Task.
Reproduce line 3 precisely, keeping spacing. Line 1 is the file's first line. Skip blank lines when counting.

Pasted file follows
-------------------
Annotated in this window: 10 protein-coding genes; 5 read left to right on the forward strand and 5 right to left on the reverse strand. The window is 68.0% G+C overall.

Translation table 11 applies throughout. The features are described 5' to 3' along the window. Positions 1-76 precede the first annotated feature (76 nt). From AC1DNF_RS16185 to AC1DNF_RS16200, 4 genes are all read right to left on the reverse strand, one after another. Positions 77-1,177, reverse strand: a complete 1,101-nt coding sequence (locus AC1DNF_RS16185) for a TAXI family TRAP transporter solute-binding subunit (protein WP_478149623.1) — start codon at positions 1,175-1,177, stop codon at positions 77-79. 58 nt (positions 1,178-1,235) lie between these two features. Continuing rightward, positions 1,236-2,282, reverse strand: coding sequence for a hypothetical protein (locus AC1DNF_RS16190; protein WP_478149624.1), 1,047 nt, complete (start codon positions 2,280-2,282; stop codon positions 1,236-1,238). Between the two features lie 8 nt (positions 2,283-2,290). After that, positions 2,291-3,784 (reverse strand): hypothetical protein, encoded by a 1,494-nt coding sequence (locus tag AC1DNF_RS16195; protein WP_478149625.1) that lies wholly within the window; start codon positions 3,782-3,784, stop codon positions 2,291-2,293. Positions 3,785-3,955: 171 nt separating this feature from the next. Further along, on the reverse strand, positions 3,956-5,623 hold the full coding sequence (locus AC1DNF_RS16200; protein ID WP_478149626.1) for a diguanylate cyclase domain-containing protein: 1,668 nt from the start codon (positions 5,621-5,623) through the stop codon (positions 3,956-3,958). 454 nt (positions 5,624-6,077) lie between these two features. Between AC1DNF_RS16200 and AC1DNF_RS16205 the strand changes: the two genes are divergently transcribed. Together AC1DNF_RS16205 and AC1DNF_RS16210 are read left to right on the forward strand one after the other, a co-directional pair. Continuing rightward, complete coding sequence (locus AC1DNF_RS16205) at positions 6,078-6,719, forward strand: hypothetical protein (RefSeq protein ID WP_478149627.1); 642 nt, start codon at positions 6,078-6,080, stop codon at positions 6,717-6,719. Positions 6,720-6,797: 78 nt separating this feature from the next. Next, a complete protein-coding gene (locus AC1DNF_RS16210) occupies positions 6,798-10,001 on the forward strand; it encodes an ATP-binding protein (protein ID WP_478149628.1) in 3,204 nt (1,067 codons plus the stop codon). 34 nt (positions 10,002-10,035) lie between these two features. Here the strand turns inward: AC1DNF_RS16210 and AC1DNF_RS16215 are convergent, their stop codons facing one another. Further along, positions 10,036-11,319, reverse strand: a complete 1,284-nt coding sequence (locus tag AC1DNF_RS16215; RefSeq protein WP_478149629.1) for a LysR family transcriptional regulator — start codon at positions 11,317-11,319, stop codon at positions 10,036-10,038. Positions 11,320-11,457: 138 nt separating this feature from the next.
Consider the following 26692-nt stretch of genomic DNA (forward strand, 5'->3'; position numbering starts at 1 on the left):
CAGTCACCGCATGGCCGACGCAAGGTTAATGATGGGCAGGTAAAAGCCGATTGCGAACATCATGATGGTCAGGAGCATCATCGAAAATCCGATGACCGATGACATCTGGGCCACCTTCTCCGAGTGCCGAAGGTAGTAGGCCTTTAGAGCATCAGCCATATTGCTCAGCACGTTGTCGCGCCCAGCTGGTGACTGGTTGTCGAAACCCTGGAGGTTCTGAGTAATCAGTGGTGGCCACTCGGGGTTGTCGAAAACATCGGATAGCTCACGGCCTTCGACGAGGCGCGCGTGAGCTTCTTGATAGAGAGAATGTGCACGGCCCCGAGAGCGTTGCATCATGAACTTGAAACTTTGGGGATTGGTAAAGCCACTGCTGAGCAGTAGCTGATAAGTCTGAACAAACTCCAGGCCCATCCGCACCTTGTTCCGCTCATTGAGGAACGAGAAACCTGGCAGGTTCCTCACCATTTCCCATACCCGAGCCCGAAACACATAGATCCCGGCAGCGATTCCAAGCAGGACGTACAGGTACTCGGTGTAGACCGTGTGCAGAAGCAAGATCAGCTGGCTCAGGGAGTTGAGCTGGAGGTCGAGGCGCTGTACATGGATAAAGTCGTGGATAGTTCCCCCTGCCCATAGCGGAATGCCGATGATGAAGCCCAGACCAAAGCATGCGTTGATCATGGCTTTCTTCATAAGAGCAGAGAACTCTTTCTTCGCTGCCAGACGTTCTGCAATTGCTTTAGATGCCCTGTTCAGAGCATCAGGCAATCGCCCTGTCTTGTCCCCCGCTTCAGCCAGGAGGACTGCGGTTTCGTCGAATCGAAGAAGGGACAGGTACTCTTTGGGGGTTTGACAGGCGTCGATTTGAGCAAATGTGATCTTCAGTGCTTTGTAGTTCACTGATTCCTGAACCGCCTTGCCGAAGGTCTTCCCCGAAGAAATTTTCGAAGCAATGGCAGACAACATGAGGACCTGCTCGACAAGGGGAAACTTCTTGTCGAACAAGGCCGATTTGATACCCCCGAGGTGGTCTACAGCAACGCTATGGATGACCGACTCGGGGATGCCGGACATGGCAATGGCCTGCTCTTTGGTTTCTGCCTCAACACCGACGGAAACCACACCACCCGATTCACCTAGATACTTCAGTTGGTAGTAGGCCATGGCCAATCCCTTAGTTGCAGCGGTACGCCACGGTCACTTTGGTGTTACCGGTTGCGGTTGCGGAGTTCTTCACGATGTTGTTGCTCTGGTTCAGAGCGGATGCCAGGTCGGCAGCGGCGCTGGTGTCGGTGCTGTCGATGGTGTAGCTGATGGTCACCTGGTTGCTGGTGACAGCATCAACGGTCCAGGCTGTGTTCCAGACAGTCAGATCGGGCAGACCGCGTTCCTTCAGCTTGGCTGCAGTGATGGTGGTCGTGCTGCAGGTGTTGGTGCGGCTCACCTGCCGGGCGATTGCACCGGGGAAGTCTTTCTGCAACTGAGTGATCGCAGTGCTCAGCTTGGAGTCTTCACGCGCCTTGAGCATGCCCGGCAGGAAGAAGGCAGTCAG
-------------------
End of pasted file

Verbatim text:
Consider the following 26692-nt stretch of genomic DNA (forward strand, 5'->3'; position numbering starts at 1 on the left):